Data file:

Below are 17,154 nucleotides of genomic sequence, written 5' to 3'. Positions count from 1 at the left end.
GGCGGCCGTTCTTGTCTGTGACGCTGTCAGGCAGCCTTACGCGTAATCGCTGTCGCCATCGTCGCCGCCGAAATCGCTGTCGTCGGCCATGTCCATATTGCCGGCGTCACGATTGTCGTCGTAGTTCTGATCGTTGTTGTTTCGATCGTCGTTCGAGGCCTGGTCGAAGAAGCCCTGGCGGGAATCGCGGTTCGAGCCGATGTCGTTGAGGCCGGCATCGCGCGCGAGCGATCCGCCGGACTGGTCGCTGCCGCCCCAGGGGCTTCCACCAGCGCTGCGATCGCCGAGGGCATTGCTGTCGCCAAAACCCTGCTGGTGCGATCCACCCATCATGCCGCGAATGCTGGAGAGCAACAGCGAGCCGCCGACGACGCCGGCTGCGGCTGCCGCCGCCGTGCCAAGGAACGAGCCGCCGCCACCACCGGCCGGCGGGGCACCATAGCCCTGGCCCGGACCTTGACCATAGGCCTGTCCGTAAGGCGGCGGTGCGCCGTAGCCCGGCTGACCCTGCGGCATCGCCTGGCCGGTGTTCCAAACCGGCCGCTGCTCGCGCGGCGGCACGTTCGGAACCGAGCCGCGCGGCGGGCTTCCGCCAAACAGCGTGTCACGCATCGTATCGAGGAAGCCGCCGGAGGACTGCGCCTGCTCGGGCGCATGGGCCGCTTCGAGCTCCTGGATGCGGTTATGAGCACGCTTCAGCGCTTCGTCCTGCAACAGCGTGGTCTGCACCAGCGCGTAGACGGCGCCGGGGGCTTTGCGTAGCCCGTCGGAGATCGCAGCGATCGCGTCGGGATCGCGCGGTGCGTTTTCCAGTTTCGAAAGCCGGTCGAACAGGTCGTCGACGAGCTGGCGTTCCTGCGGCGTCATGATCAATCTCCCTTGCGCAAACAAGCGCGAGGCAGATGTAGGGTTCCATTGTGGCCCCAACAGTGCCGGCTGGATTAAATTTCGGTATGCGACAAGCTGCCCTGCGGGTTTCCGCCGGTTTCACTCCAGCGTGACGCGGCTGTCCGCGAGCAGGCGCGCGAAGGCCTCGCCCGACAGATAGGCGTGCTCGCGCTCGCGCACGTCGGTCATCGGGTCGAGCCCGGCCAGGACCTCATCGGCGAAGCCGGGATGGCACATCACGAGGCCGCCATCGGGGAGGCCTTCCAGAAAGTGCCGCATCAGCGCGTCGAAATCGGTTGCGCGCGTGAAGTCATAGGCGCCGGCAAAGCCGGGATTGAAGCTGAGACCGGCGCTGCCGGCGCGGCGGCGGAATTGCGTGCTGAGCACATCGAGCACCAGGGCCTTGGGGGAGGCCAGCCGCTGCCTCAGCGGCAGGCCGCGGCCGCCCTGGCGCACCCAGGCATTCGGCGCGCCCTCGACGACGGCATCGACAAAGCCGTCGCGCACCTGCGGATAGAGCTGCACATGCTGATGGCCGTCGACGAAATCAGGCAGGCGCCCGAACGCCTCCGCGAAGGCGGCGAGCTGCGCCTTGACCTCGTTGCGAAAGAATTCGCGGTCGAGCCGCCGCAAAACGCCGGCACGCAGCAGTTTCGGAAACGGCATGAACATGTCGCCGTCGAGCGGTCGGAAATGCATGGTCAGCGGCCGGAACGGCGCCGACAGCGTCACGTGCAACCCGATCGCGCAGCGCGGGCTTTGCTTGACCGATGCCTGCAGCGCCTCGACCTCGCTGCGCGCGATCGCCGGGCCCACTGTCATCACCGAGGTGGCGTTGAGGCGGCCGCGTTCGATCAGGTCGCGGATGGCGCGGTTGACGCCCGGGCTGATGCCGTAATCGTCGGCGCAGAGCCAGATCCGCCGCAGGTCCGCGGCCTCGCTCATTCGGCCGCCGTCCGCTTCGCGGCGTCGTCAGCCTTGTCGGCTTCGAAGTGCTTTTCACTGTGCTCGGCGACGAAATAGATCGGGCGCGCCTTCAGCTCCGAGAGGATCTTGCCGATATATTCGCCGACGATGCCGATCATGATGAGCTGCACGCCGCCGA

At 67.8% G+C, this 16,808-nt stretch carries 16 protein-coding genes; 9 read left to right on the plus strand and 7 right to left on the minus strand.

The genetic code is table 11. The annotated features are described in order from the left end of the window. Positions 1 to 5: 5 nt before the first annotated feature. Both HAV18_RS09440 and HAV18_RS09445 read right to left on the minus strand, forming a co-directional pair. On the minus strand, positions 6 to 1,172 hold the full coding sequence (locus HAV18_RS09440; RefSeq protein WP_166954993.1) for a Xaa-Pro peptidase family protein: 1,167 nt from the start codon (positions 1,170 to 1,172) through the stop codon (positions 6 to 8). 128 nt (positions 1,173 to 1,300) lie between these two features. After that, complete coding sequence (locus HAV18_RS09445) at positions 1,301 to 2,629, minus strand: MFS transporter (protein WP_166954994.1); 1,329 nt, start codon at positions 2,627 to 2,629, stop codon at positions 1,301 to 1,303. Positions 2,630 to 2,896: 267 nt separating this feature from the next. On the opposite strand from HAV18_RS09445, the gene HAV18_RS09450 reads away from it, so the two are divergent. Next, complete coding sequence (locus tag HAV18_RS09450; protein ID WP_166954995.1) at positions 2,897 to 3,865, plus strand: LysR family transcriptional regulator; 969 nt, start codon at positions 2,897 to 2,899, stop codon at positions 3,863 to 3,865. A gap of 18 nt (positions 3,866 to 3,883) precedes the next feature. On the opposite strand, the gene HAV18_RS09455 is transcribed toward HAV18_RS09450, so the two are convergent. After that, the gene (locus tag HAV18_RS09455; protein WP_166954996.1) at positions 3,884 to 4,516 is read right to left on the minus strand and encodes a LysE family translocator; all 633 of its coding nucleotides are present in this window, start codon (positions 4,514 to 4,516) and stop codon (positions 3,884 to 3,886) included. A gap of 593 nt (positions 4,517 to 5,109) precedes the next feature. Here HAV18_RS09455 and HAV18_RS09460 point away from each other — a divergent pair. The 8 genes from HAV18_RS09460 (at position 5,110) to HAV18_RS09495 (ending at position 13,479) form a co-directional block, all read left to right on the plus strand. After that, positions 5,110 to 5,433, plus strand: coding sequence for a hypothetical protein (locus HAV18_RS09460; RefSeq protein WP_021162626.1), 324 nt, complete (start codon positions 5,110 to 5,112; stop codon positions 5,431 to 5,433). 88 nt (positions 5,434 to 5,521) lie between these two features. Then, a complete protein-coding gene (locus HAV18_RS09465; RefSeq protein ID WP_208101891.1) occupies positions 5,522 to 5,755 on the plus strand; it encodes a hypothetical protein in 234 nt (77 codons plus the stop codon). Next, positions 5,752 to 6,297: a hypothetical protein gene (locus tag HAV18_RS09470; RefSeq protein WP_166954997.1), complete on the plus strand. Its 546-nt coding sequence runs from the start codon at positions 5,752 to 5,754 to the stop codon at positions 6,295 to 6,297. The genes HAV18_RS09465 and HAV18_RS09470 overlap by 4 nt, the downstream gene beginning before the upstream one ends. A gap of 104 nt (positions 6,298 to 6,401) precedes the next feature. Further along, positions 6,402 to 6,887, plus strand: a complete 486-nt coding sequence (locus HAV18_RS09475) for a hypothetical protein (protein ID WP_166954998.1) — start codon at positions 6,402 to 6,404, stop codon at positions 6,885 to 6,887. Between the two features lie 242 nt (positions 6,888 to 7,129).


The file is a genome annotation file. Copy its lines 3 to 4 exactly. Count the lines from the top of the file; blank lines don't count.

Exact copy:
At 67.8% G+C, this 16,808-nt stretch carries 16 protein-coding genes; 9 read left to right on the plus strand and 7 right to left on the minus strand.

The genetic code is table 11. The annotated features are described in order from the left end of the window. Positions 1 to 5: 5 nt before the first annotated feature. Both HAV18_RS09440 and HAV18_RS09445 read right to left on the minus strand, forming a co-directional pair. On the minus strand, positions 6 to 1,172 hold the full coding sequence (locus HAV18_RS09440; RefSeq protein WP_166954993.1) for a Xaa-Pro peptidase family protein: 1,167 nt from the start codon (positions 1,170 to 1,172) through the stop codon (positions 6 to 8). 128 nt (positions 1,173 to 1,300) lie between these two features. After that, complete coding sequence (locus HAV18_RS09445) at positions 1,301 to 2,629, minus strand: MFS transporter (protein WP_166954994.1); 1,329 nt, start codon at positions 2,627 to 2,629, stop codon at positions 1,301 to 1,303. Positions 2,630 to 2,896: 267 nt separating this feature from the next. On the opposite strand from HAV18_RS09445, the gene HAV18_RS09450 reads away from it, so the two are divergent. Next, complete coding sequence (locus tag HAV18_RS09450; protein ID WP_166954995.1) at positions 2,897 to 3,865, plus strand: LysR family transcriptional regulator; 969 nt, start codon at positions 2,897 to 2,899, stop codon at positions 3,863 to 3,865. A gap of 18 nt (positions 3,866 to 3,883) precedes the next feature. On the opposite strand, the gene HAV18_RS09455 is transcribed toward HAV18_RS09450, so the two are convergent. After that, the gene (locus tag HAV18_RS09455; protein WP_166954996.1) at positions 3,884 to 4,516 is read right to left on the minus strand and encodes a LysE family translocator; all 633 of its coding nucleotides are present in this window, start codon (positions 4,514 to 4,516) and stop codon (positions 3,884 to 3,886) included. A gap of 593 nt (positions 4,517 to 5,109) precedes the next feature. Here HAV18_RS09455 and HAV18_RS09460 point away from each other — a divergent pair. The 8 genes from HAV18_RS09460 (at position 5,110) to HAV18_RS09495 (ending at position 13,479) form a co-directional block, all read left to right on the plus strand. After that, positions 5,110 to 5,433, plus strand: coding sequence for a hypothetical protein (locus HAV18_RS09460; RefSeq protein WP_021162626.1), 324 nt, complete (start codon positions 5,110 to 5,112; stop codon positions 5,431 to 5,433). 88 nt (positions 5,434 to 5,521) lie between these two features. Then, a complete protein-coding gene (locus HAV18_RS09465; RefSeq protein ID WP_208101891.1) occupies positions 5,522 to 5,755 on the plus strand; it encodes a hypothetical protein in 234 nt (77 codons plus the stop codon). Next, positions 5,752 to 6,297: a hypothetical protein gene (locus tag HAV18_RS09470; RefSeq protein WP_166954997.1), complete on the plus strand. Its 546-nt coding sequence runs from the start codon at positions 5,752 to 5,754 to the stop codon at positions 6,295 to 6,297. The genes HAV18_RS09465 and HAV18_RS09470 overlap by 4 nt, the downstream gene beginning before the upstream one ends. A gap of 104 nt (positions 6,298 to 6,401) precedes the next feature. Further along, positions 6,402 to 6,887, plus strand: a complete 486-nt coding sequence (locus HAV18_RS09475) for a hypothetical protein (protein ID WP_166954998.1) — start codon at positions 6,402 to 6,404, stop codon at positions 6,885 to 6,887. Between the two features lie 242 nt (positions 6,888 to 7,129).